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Squirrel Appreciation Day:
Don’t Miss Celebrating!
Just when you thought we had some down time between New Year’s Eve and Valentine’s Day, here’s something worth putting on your Google calendar: on Saturday, January 21, it’s Squirrel Appreciation Day. I’m thankful for many things and my list runneth over, but I’ve never thought squirrels could be counted among them. Until now. Squirrel Appreciation Day, founded by Christy Hargrove, a wildlife rehabilitator, gives a moment to reflect on the wonders of the family Sciuridae. Be they a shade of gray, pale orange, deep reddish-brown or black, on January 21, we are all God’s children.
For background, these creatures are at it 24/7. As pure opportunists, they’ll break into your attic any time. They’ll jump out in front of your tires just to jolt you. They’ll leave cracked acorns on your lawn when they think it looks too neat. Have overflowing birdfeeder problems? Need an attic pilfered? Count on these ubiquitous rodents to show you a thing or two. Watch them skitter, hop, run, jump and fly as they test not only their might and moxie, but also your patience.
Here are a few facts to help you embrace these critters that range in size from the five-inch African pygmy squirrel to the three-foot Indian giant squirrel:
1. They have four front teeth that grow continuously, at a rate of about six inches per year. (Charming.)
2. Their strength can rule the world. In 1987 and 1994, trading on the NASDAQ market was briefly shut down due to squirrels chewing through power lines. And just last September, more than 3,000 Northern Virginians lost power because one “curious” squirrel got into substation equipment and caused a transformer to blow.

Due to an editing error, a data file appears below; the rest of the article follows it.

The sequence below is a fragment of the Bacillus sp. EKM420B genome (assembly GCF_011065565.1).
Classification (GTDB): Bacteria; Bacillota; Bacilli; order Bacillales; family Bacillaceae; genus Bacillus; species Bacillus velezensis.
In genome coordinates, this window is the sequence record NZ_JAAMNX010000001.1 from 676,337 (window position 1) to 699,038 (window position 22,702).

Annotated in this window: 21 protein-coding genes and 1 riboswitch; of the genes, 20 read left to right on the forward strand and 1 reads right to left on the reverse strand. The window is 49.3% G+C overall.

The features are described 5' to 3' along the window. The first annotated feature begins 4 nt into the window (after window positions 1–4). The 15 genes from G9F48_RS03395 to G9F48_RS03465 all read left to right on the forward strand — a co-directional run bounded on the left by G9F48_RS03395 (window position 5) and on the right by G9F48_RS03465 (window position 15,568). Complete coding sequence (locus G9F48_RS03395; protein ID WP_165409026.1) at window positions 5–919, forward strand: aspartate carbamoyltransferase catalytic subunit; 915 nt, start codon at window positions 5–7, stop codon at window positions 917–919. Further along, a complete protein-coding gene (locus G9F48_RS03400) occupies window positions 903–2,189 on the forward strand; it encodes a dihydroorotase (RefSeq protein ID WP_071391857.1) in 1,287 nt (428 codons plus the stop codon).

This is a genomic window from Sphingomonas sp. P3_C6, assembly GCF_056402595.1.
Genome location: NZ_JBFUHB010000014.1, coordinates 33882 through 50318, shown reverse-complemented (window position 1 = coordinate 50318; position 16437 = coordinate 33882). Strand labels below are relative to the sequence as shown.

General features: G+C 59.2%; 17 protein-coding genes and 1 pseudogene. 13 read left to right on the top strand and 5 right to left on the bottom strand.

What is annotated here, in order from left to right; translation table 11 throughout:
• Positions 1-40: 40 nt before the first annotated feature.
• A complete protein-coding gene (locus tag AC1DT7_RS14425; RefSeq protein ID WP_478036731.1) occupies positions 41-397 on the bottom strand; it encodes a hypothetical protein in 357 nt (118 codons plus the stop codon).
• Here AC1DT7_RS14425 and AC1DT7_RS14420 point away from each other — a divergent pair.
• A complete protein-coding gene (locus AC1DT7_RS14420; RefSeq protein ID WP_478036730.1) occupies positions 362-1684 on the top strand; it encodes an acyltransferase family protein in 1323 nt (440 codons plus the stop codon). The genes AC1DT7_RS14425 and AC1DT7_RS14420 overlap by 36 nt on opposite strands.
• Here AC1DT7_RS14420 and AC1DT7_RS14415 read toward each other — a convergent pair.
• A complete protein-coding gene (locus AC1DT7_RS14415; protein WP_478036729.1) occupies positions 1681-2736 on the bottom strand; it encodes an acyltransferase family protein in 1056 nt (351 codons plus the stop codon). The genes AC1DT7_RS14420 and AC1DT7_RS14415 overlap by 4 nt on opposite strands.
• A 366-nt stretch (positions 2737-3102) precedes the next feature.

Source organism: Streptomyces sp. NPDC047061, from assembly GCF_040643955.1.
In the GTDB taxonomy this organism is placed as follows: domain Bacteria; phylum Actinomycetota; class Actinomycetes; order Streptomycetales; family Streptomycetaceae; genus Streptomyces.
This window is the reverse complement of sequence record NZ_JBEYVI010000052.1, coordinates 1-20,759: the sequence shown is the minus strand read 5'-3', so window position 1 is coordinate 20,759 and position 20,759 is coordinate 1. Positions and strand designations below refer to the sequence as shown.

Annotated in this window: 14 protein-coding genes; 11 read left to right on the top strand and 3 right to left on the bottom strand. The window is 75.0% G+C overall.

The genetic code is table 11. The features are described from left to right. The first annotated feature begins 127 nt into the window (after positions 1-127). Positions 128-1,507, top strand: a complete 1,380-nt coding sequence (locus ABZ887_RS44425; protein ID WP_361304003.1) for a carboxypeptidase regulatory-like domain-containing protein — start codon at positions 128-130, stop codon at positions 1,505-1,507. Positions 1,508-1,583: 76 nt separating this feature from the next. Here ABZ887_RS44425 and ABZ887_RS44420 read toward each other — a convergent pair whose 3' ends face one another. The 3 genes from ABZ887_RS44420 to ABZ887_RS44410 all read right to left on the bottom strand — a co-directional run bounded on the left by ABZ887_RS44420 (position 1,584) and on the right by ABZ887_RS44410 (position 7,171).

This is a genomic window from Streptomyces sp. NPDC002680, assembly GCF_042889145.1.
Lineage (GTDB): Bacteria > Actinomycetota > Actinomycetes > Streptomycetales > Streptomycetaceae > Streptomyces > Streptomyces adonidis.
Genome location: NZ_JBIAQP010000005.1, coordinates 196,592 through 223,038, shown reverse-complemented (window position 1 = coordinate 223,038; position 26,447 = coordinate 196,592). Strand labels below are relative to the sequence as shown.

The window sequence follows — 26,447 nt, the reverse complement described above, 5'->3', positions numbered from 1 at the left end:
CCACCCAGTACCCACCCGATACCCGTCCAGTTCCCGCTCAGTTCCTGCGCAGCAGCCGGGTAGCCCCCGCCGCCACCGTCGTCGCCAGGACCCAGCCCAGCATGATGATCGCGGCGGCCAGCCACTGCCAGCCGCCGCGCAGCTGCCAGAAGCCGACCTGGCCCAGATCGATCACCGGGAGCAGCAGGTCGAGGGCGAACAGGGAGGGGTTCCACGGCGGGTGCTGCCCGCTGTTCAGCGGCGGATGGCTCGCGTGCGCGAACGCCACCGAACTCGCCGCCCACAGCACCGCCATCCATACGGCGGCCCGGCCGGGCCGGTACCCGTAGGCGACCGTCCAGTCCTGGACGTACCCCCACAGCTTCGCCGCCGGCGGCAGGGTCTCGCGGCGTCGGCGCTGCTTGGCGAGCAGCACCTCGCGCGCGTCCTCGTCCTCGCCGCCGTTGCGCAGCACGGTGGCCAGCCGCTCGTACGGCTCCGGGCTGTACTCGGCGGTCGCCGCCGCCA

3. A group of squirrels is called a “scurry” or “dray.” (This can be an excellent conversation breaker. As in, “Hello. And Happy Squirrel Appreciation Day. Do you know what they call a group of squirrels?”)
4. Most ground squirrels kiss when they see each other. Mouth-to-nose and mouth-to-mouth. (Eww.)
5. The brainy Rocket J. Squirrel (aka Rocky the Flying Squirrel), created in 1959 by cartoonist Jay Ward, is one of the world’s most famous of the Sciurus genus. He buds around with Bullwinkle the Moose.
6. Adjectives used to describe squirrels include “annoying,” “cute,” “scurrilous, “messy,” “entertaining,” “invasive,” “jittery,” “adorable.” (Do you have a favorite adjective for your favorite squirrel? Please share it with us.)
7. They communicate by making shrill sounds. (Who doesn’t?)
8. Squirrels have big tails for several reasons. Its primary function is for balance by enabling them to dart around quickly without falling. Should they step amiss, the tail is also used as a parachute when they fall and a cushion when they land. In addition, tail gestures are a form of communication. (We do not know if the term “tattle tail” was invented by a squirrel.) When the tail is flicked, it means, “Get away.” And lastly, those fluffy tails serve as excellent blankets in the winter.
9. Though their brawn with hauling nuts might flirt with your affection, squirrels do not make good pets. In fact, in many states it’s illegal to keep wild animals. (Please don’t remind me of the pet chimpanzee-who-tore-off-someone’s-face story. While a squirrel wouldn’t quite do that, they are not a species you can fully trust. Plus, they can’t be trained to use a litter box. )
10. It is a little known fact that mother squirrels are occasionally cannibals. But only if the mother is really stressed out... like she is stuck in the attic with some of her pups and there’s no food or water.
There’s not a lot to forage for in January. Help celebrate Squirrel Appreciation Day by putting out some extra food. Toss them a handful of sunflower seeds. They also like dried corn. If you’re feeling especially magnanimous, offer a few tulip bulbs. (Just watch out for your fingers.)